Centennial Momentous: Original show will commemorate 100 years of Howmet Playhouse … and beyond

WHITEHALL — That the past foretells the future will come to life Sept. 22-24 on stage at historic Howmet Playhouse, 304 S. Mears.

“Playhouse: A Centennial Celebration Show,” an original, locally written play by West Michigan actors Kimberly Harsch and Bill Iddings, will officially kick off Howmet Playhouse’s 100th anniversary.

It also will be the beginning of the playhouse’s $3.6-million private fundraising campaign by the Friends of the Playhouse foundation, a support organization for the playhouse.

In the planning for almost two years, the campaign was announced to the Whitehall City Council at its regular meeting Aug. 23.

Howmet Playhouse (1916-2016) has been owned by the City of Whitehall since 2006.

Directed by Harsch, “Playhouse: A Centennial Celebration Show,” is a play with music.

In addition to such historical songs as “Over There,” “Life is Just a Bowl of Cherries,” and “Pretty Baby,” it will feature tunes from the popular stage musicals “Annie,” “Gypsy,” “Hair,” “A Chorus Line,” “Rent” and the current smash hit “Hamilton.”

Scheduled to perform are Alison Chen, Shelbie Noel, Chris Beaman, Natalie Carmolli, Mary Kay Specht, Gwen Nelson, Tyler Frank, Jack Zwemer, Jasmine Broton, Jacy Harsch, Aiden Dykman, Lisbeth Franzon, Anneliese Vogler, Ryan Bouman, Mikayla Varso-Suits, Carlee Castle, Lucy Byam, Ashley Erdman, Aurora Franzon, Randi Clark and Elyse Ward.

There will be special appearances by Tommy Foster, Ruth and Max Bloomquist, performers from the Studio France School of Dance, and a choir of local singers.

Harsch is being assisted by assistant director Andrea Holmes and stage manager Lindsey Huizenga. The choreographer is Samantha Farrar. Also working on the show are Cindy Moore, Brianna J. Clark, Alice Gambel, Julie Howell and playhouse Managing Director Beth Beaman.

The production will have three 7:30 p.m. performances at the 385-seat playhouse.

General admission tickets are $10 in advance and $15 at the door. They are available at Whitehall City Hall, 405 E. Colby.

The playhouse opened, as Whitehall Playhouse, on Sept. 26, 1916.

Its first show was “Michigan,” a stage musical written by playhouse cofounder Frank Ramsey Adams.

One of the “Michigan” performers was Maria Staples, a teenager who lived directly across Slocum Street from the playhouse.

Marie Staples is one of the characters in the centennial play, as are Adams and such other locally known names as Mrs. A.B Nevins; Grace Dixon Atkinson; Edna Bloomdahl; Martha Viars; Lorna Cavanaugh; Linda Bullock; Lorrie Griffin; Rondi Schmitt (a Playboy bunny who performed at the playhouse in 1966); former playhouse directors Kevin Wurz, Tom Harryman and Cindy Beth Davis-Dykema; professional actress Miranda McGee, a native Australian who began her career at the playhouse; Natalie Carmolli; and … a ghost who is rumored to haunt the playhouse.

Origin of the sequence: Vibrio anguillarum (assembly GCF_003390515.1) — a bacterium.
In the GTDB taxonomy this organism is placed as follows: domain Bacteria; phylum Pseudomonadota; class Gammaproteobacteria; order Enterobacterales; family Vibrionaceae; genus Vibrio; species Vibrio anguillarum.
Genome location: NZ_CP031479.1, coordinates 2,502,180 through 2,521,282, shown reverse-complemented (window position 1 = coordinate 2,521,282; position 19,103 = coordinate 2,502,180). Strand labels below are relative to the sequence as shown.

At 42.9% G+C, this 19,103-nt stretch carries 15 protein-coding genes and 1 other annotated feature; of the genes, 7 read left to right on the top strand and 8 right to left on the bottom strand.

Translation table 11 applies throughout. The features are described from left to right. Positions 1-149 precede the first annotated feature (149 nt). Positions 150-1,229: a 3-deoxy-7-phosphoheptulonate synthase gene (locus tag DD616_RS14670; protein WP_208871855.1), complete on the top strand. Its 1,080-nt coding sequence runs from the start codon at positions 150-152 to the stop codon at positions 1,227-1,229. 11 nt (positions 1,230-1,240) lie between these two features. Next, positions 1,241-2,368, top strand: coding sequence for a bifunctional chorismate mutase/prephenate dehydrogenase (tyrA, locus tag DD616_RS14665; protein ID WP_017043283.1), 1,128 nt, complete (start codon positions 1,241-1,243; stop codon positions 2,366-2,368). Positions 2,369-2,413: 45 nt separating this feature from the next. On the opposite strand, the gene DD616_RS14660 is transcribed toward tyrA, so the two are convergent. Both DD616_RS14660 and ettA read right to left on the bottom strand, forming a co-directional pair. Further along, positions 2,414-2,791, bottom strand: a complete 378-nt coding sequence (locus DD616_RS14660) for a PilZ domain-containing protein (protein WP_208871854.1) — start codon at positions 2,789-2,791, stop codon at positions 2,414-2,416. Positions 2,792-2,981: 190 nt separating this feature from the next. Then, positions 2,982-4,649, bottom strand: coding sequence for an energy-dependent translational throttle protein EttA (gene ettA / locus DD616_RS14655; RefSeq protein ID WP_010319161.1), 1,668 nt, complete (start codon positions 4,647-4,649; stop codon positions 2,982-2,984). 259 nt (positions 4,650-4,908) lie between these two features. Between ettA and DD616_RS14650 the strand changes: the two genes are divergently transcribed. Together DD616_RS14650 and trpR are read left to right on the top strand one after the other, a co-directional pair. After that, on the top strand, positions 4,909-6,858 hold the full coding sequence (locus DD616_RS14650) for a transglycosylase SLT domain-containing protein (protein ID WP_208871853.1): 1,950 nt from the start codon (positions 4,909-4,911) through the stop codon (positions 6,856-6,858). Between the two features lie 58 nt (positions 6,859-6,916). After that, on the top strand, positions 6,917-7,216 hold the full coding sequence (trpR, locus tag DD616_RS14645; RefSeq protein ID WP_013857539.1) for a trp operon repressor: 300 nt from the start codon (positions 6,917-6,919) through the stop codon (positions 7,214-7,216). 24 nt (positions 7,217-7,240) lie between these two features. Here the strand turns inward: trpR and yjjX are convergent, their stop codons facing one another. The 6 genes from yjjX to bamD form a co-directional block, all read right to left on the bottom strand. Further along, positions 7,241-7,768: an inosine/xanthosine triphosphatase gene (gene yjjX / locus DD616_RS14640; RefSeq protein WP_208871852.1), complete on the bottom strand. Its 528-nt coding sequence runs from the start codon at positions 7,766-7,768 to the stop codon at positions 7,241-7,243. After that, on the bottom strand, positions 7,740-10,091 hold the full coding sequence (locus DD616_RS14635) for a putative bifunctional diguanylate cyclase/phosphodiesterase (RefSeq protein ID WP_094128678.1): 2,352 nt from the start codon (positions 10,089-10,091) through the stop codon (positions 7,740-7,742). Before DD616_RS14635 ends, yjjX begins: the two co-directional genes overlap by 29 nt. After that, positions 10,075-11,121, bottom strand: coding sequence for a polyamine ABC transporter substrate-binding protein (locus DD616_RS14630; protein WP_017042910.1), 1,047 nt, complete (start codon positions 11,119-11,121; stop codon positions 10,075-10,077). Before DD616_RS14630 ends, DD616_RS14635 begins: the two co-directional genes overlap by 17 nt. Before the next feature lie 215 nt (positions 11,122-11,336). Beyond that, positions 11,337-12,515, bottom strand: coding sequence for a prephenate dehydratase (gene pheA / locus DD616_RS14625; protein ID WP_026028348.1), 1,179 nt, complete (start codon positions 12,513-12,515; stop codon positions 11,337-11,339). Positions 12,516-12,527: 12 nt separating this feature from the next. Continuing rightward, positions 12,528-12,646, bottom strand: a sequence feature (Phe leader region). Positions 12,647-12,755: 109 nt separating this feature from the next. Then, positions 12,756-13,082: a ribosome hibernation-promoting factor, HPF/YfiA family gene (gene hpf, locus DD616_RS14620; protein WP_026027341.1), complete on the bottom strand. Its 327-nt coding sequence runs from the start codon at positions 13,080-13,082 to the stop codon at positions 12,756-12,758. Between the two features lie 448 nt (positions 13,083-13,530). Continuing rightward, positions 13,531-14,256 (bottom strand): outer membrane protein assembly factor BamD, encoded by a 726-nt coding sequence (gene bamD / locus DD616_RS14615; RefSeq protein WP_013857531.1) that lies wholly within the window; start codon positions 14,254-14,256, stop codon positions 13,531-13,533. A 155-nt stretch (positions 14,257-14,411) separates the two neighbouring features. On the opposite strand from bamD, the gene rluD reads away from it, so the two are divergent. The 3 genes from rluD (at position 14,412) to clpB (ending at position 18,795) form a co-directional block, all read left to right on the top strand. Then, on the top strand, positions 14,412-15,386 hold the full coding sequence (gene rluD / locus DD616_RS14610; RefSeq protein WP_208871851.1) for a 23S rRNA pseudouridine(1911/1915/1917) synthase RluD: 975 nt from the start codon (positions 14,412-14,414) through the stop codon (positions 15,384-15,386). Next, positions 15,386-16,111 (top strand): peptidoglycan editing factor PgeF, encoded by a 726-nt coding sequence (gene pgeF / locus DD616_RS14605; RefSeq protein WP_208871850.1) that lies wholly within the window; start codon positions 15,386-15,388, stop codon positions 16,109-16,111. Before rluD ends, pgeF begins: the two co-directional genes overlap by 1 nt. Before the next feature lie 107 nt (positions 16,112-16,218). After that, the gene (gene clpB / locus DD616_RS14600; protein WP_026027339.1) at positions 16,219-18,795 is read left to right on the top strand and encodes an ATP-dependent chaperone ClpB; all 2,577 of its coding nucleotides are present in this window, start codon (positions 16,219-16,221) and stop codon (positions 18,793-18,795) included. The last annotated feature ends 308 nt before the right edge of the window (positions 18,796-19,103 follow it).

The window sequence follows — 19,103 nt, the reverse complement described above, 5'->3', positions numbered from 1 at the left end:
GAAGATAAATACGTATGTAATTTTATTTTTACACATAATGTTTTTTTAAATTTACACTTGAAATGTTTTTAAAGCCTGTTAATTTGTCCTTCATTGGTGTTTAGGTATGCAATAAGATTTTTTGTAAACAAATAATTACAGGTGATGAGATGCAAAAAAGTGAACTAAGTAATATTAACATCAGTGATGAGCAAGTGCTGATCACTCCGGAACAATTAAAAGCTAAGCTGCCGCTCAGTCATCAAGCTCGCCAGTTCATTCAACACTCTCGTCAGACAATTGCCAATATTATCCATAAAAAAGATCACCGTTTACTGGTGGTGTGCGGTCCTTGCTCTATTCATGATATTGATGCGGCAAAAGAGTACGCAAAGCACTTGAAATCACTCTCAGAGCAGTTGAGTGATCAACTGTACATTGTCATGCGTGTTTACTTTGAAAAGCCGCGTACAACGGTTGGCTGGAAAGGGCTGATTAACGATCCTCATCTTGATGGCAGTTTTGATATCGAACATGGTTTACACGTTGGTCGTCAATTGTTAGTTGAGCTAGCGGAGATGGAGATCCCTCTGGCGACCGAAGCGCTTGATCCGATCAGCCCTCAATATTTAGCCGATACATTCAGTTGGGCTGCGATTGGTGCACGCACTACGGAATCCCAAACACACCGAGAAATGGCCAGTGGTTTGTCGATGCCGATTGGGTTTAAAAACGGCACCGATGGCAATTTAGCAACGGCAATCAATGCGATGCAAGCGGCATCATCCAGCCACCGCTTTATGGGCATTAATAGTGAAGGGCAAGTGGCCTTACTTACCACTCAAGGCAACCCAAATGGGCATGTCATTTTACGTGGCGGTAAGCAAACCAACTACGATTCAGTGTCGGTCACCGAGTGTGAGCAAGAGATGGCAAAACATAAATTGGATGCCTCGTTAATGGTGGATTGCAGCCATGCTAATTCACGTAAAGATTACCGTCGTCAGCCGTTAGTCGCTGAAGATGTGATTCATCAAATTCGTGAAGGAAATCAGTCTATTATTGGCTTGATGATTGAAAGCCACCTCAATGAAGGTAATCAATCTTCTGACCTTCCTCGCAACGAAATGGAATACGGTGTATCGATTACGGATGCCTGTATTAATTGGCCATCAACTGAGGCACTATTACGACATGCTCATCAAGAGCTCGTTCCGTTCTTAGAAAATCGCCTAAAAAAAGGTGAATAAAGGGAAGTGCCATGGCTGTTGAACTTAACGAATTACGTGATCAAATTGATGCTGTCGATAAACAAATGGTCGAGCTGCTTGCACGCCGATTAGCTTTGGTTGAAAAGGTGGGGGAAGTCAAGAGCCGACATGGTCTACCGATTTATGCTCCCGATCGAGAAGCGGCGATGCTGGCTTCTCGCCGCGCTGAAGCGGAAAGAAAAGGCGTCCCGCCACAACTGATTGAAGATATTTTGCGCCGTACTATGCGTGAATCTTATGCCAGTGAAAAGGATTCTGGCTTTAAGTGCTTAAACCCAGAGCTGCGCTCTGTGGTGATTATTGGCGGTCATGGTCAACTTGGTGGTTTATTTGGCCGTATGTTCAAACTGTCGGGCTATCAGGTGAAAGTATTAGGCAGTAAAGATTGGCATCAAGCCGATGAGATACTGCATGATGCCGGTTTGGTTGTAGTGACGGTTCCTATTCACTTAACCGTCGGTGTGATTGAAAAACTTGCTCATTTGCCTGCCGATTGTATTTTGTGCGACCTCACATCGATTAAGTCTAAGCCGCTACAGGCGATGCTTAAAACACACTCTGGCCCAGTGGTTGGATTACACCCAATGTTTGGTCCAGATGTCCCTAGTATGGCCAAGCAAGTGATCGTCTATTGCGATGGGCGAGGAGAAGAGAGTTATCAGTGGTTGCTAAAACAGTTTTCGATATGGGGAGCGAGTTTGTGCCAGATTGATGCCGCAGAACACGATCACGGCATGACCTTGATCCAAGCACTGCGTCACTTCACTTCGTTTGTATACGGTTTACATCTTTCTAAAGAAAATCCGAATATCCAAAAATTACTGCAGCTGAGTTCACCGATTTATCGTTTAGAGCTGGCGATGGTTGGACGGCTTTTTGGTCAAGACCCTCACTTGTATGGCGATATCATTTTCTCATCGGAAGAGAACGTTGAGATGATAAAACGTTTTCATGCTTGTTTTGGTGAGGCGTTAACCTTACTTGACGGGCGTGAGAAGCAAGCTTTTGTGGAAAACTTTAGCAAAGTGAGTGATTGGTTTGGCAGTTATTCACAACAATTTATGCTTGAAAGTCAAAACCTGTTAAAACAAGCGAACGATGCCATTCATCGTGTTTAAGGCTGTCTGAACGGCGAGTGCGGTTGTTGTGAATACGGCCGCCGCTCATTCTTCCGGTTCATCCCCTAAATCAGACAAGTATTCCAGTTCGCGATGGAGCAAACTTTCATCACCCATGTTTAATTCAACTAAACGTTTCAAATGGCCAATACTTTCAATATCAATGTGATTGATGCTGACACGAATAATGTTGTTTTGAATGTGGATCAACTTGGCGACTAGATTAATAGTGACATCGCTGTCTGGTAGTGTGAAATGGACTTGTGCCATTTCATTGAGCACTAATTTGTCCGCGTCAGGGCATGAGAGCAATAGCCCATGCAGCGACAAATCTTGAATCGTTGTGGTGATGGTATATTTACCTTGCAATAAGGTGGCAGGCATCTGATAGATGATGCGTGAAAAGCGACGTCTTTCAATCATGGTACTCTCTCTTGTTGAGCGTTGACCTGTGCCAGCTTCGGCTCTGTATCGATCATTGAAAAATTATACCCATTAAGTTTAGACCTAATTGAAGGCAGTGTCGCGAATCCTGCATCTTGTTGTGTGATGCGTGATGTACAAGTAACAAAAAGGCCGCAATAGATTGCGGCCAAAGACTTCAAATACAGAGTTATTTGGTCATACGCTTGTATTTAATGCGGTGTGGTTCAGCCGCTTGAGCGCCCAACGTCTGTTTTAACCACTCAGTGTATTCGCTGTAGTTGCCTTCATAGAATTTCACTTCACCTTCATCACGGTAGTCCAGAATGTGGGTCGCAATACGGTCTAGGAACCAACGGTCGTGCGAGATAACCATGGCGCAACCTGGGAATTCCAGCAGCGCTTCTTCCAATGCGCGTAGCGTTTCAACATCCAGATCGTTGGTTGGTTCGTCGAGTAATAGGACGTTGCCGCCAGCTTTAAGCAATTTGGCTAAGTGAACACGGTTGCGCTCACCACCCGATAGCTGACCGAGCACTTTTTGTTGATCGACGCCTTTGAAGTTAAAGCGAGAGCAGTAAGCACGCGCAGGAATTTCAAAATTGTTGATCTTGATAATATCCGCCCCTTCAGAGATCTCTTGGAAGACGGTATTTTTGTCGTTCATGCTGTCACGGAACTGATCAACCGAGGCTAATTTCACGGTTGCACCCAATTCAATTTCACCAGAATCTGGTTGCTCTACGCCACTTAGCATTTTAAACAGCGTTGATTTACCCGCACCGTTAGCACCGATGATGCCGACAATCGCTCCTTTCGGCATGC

Adams, a former Chicago journalist, lyricist, playwright and director who made the White Lake area his home, was best known as one of the writers of the 1909 pop song standard “I Wonder Who’s Kissing Her Now.”

He and Whitehall businessman James J. Nufer founded the playhouse, which is fashioned after the LaSalle Theatre in Chicago.

The playhouse, which for years was known as the Nufer-Adams Playhouse, endures as a cultural touchstone of the White Lake community.

During its century in existence, the playhouse also has been called Whitehall Playhouse, The Playhouse, White Lake Playhouse and White Lake Music Hall.

It became Howmet Playhouse in 1976.

Over its years, the playhouse has featured such “name” performers as:

  • Brooke Adams, the movie actress (“Days of Heaven,” “The Dead Zone,” “Invasion of the Body Snatchers,” etc.) who, as a teenager with the professional White Lake Players in the mid-1960s, played starstruck Kim McAfee in a summer-stock production of “Bye Bye Birdie”;
  • her older sister Lynne Adams, a star summer-stock ingenue at the playhouse in 1964 and ’65 who later starred to the TV soap opera “The Guiding Light” and then became a film director;
  • Robert K. Adams, the siblings’ father, a former television actor who formed The White Lake Players as the troupe’s producer, and later became a national network TV executive;
  • John Hillerman, who appeared at the playhouse in a 1960s production of “The Student Prince” and is widely known for costarring as Higgins in the TV series “Magnum P.I.”;
  • and Ed Nelson, the “Peyton Place” TV star who in 1976 brought his one-man, national- touring production of the Harry Truman show, “Give ‘em Hell, Harry,” to the playhouse.

Categories: Theatre

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